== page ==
6 Tips for Protecting Your Skin from the Sun
Even if COVID-19 is keeping you away from the beaches this summer, there are plenty of ways to enjoy a sunny day. However, that also means you have to be on the lookout for overexposure to sunlight, particularly if you fall into the 47% of Americans who admit to never wearing sunscreen at all.
To safeguard yourself from sunburn, weathering and aging, and potential skin cancer, all possible effects of repeated sun exposure, here are our top six tips for protecting your skin from the sun.
#1: Use sunscreen—and use it well
We’re looking at you, 47% of Americans, but not just at you. Many people mistakenly assume that sunscreen is only for times of obvious exposure. Actually, you expose your skin to the sun every time you go outside, so you should use a daily sunscreen with an SPF of at least 30. On beach days, look for water-resistant sunscreen.
Any sunscreen you use should also be broad-spectrum, meaning it will block both types of harmful UV rays (UVA and UVB) from the sun. Also, sunscreen should be applied about 15-30 minutes before going outside, and reapplied every couple of hours, particularly if you’re swimming or even just sweating. And yes: sunblock can expire, so keep an eye on those “best by” dates.
#2: Cover your skin
Naturally, one of the best ways to protect your skin is to not expose it at all. Long-sleeved shirts and long pants will block the sunlight from reaching your skin, and dark colors provide more protection than lighter colors (just remember to get loose-fitting clothes so you don’t overheat!).
There are multiple options for the beach, including rash guards and other clothing that come with built-in UPF (ultraviolet protection factor) like these UV compression sleeves, which are perfect for working or playing sports outside. Alternatively, take along a breathable instant cooling towel that will cover your neck from the sun and keep you refreshed and cool at the same time.
#3: Seek the shade
The danger zone when the sun’s rays are most powerful is between 10 AM and 4 PM, so limit your outdoors time outside these hours. Here’s a helpful tip you can remember as the “shadow rule”: these hours are also when your shadow is shorter than you.
If you have to be outdoors during this range, seek the shade. Scout out your planned location for trees, awnings, and air-conditioned buildings or storefronts you could enter to take a break from the blazing sun—or, if you’re going to the beach, bring along your very own UPF umbrella.
#4: Wear some cool accessories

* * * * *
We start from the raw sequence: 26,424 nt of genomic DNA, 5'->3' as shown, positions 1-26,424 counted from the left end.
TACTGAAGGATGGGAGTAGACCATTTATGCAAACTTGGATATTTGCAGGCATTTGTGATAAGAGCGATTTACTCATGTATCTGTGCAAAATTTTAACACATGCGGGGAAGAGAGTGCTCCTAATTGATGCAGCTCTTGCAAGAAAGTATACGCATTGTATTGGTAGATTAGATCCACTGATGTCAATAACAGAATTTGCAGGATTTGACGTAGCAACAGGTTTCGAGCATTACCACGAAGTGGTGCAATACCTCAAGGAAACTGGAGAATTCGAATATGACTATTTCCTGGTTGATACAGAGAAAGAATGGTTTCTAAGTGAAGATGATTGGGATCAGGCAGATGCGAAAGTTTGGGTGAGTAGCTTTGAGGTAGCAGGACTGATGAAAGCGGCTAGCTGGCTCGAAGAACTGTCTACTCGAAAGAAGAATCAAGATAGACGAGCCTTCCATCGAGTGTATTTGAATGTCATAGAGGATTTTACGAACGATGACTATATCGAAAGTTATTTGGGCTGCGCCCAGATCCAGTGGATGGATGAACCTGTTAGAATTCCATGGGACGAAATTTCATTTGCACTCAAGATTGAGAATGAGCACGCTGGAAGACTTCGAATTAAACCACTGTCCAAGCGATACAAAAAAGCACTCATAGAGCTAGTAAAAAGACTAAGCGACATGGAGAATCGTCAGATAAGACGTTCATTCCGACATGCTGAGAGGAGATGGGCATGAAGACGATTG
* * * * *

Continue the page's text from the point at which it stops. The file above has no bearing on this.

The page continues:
Maybe you want to explore without worrying about tracking down shade (or chasing your umbrella down the beach every time the wind blows). Fortunately, there’s a slew of summer accessories to keep you fashionable and sunburn-free. For instance, a colorful sun hat is a perfectly portable, foldable way to protect your face in any setting. The CDC specifically recommends a hat with a wide brim to protect your neck, too.
Sunglasses, of course, are the quintessential summer accessory. Best of all? Sunglasses protect your eyes and the delicate skin around them from harmful overexposure. The best summer sunglasses will be labeled with 99% to 100% UVA/UVB absorption—note: that’s not necessarily the ones that “look” the darkest!— and will cover the most surface possible, like wrap-around or oversized sunglasses.
#5: Avoid reflected sunlight
Have you ever wondered why snowboarders and skiers look sunburnt red, even in the dead of winter? That’s because they are—thanks to the reflection of sun off the snow! Worse, UV exposure via reflection can cause sunburn in odd places where you don’t think to put sunscreen, like under your chin and nose.
If you’re around any reflective environment, like water, snow, or even beach sand, make sure to apply your sunscreen to all exposed areas, and reapply it often, especially to thinner skin like your lips and around your eyes. There are lip balms and moisturizers that contain SPF to help you in this endeavor.
#6: Check your medications
People on daily medications are often used to walking out the door without thinking too much about how those meds can interact with sunlight—after all, we’re in the sun every day, so how could it be harmful?
However, a surprisingly wide range of medications do increase your skin’s sensitivity to the sun. This includes certain acne medications, antidepressants, antibiotics, blood pressure meds, and even extremely common NSAIDs like ibuprofen or naproxen. A chat with your doctor or pharmacist is in order before you go out to catch some rays, just in case.
If you take all these tips into account the next time you walk out into a sunny day, they’ll help you keep your skin looking fresh, dewy, and most importantly healthy, so you can focus on having fun. Check out our summer collection for more inspiration on enjoying the outdoors all summer long.